Paved Intentions: Civilization and Imperialism
Mazower, Mark, World Affairs
If there is one thing John McCain and Barack Obama seem to agree on, it is that there remains a place for morality in world affairs. Both have lent their support to the idea that America has a duty to stand up for the cause of freedom. In both cases, their advisers have called for alliances of democracies that will bypass the flailing UN--its Security Council paralyzed by the obstruction of authoritarian powers, its General Assembly packed with petty despots who have no interest in promoting human rights. Not so long ago, the ending of the Cold War stimulated hopes for the creation of a new world order in which the United Nations would be able to regain some of the luster that it had lost over the preceding decades. It was this sense of the beginning of a new historical epoch which also directed scholarly attention back toward the start of the postwar era that had just ended. But the increasingly grim spiral of events in the early 1990s--the war in the former Yugoslavia and genocide in Rwanda--put into question the robustness of the human rights regime that had been established after the Second World War.
If today's humanitarian interventionists have lost hope that the UN can reform itself to intervene decisively in the name of civilized values--this, despite the sentiment that culminated in Kofi Annan's "Responsibility to Protect," or R2P, as the humanitarian community abbreviates it--they remain convinced that America and its partners can, or at any rate, should try to do so. If Bosnia and Rwanda are the stations of their cross, Sierra Leone--and maybe Kosovo and Iraq--offer their models for the future. Absent their guiding hands, it will not be the U.S. and its allies that define the norms of civilized international behavior, but Putin's Russia or perhaps China.
This sense of the need for moral leadership abroad has only been sharpened by 9/11 and its aftermath; witness the evangelism of Tony Blair and George W. Bush and the rhetorical appeal to an "Alliance of Civilizations." Yet before this goes much further, we might want to take a deep breath and look back. For all this talk of stomping round the world to uphold or promote civilization has a long history and cannot be divorced from the rise and fall of Europe and European values over the last two centuries. While the values implicit in the idea of civilization seemed natural and uncomplicated to most Europeans over this period, they looked much more questionable to those who were abused and colonized in its name. So let this new generation of interventionists at least take stock, lest they risk drawing on the prejudiced values of past generations and finding that their moral arsenals have been even more depleted than their real ones.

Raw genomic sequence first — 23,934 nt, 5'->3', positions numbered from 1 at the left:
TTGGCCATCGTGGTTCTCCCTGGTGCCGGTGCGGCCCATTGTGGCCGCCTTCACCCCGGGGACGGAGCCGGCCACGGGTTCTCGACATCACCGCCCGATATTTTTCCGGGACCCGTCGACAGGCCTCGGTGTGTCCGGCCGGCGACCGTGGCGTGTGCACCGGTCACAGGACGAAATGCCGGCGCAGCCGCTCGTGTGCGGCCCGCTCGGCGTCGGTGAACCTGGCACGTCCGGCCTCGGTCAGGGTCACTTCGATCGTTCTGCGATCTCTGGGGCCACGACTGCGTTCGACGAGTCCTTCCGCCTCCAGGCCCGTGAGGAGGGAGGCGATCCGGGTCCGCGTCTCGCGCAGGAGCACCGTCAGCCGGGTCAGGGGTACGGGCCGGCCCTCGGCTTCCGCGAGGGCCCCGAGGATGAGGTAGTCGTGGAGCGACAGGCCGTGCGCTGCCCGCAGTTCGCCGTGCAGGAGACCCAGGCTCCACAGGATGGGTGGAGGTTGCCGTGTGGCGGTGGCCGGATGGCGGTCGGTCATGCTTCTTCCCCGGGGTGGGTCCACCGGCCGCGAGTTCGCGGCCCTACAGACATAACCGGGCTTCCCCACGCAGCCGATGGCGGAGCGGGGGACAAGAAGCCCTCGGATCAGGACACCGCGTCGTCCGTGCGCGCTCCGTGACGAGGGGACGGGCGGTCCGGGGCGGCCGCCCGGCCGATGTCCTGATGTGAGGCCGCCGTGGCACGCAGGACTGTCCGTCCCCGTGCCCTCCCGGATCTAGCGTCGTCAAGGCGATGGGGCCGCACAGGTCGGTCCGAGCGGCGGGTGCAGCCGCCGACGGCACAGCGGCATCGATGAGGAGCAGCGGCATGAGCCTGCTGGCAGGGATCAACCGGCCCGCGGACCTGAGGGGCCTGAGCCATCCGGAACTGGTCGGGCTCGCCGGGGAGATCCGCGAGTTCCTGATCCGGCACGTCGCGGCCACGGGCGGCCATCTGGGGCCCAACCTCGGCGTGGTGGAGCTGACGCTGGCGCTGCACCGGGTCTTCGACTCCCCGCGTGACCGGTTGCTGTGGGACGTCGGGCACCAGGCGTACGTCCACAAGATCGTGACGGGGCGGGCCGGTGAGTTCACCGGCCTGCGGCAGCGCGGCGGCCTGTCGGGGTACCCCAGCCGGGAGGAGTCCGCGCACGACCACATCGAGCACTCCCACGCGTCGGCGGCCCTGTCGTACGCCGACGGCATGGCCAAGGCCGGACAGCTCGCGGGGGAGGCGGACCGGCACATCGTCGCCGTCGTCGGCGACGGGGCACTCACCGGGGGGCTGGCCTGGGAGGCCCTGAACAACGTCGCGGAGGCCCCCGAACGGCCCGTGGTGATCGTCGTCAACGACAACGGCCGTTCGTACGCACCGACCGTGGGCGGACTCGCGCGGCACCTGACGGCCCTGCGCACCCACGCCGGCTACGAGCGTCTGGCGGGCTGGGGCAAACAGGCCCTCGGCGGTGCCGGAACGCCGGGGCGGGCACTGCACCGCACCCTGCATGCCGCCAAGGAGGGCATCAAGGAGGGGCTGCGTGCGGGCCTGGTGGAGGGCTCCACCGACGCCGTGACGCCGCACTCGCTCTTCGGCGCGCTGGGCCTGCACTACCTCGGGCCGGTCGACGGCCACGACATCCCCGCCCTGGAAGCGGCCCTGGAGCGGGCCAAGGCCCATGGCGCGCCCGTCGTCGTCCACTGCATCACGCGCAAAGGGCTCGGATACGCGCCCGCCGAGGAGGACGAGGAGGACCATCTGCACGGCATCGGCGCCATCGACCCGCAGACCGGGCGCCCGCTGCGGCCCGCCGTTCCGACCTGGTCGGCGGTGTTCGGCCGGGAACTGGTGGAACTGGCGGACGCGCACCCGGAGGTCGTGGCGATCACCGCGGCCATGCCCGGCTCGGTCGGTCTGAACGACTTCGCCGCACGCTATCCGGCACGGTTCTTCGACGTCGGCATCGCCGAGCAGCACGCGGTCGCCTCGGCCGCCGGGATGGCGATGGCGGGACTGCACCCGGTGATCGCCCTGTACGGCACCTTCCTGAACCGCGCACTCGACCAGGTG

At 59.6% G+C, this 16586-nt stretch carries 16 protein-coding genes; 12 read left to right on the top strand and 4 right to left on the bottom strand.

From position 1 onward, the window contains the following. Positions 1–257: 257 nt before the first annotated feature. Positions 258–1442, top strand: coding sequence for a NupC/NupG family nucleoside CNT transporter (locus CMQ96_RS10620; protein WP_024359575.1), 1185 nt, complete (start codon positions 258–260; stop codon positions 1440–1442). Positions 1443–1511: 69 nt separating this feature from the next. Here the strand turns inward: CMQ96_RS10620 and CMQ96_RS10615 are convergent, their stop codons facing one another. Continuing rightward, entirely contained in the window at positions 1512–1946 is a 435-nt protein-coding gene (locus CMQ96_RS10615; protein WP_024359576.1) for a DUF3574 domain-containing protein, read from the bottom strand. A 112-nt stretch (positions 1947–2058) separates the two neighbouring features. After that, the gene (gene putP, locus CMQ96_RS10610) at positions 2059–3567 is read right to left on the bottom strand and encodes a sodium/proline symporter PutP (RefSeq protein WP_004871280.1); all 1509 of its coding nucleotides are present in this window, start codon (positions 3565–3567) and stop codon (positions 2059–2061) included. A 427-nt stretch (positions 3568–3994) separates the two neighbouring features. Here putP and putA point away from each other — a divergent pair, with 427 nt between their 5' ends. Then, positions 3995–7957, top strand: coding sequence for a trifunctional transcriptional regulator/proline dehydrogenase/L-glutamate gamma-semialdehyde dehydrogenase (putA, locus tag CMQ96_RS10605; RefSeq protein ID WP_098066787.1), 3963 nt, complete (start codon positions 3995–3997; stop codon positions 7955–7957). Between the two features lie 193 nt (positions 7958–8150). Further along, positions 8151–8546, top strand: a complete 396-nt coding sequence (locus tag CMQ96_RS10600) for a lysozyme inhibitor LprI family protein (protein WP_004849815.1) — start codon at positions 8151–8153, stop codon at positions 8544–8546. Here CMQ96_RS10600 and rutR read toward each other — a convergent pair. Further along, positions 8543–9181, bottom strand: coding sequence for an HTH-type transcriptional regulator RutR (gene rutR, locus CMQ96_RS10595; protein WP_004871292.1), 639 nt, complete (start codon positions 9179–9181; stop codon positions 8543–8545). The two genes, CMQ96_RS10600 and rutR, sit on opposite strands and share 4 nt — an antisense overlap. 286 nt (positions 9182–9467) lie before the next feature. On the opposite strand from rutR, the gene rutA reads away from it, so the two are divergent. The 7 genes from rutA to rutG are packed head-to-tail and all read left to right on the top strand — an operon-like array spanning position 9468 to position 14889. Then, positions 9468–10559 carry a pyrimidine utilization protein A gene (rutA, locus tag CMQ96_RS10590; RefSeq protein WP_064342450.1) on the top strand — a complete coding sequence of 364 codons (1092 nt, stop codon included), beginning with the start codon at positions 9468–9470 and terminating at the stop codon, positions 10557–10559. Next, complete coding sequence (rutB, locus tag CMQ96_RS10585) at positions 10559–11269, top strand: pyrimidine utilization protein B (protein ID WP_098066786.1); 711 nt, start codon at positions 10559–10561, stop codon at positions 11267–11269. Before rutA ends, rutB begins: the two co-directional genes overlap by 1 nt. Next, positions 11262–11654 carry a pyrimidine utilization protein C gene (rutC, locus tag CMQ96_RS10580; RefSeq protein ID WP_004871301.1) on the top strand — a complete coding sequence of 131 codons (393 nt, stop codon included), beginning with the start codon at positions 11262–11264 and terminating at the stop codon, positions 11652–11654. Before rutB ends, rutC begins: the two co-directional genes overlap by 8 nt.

Between 1815 and the Second World War, an international system of states grew up that was based on the primacy of European power and values and the spread of European "civilization." The term civilization emerged in both Britain and France around the middle of the eighteenth century. It connoted both the process by which humanity emerged from barbarity and, by extension, the condition of a civilized society; namely, the security of person and property. Thus, what is especially striking about Europe's development after Napoleon's defeat is its political coloration. Civilization now conveyed a liberal program based on cooperation rather than conquest. Francois Guizot's History of Civilization in Modern Europe defines civilization as "the history of the progress of the human race toward realizing the idea of humanity," and highlights the key themes for the future: the "expansion of mind" and of the full and rational enjoyment of the human faculties, and the spread of rights. Guizot acknowledged that there had been other civilizations--Egypt and India, for example--in the past. But European civilization was superior because it combined cultural community with an acceptance of political diversity.
If civilization was located in Europe, then Europe's overseas expansion required deciding how far civilization could be exported. …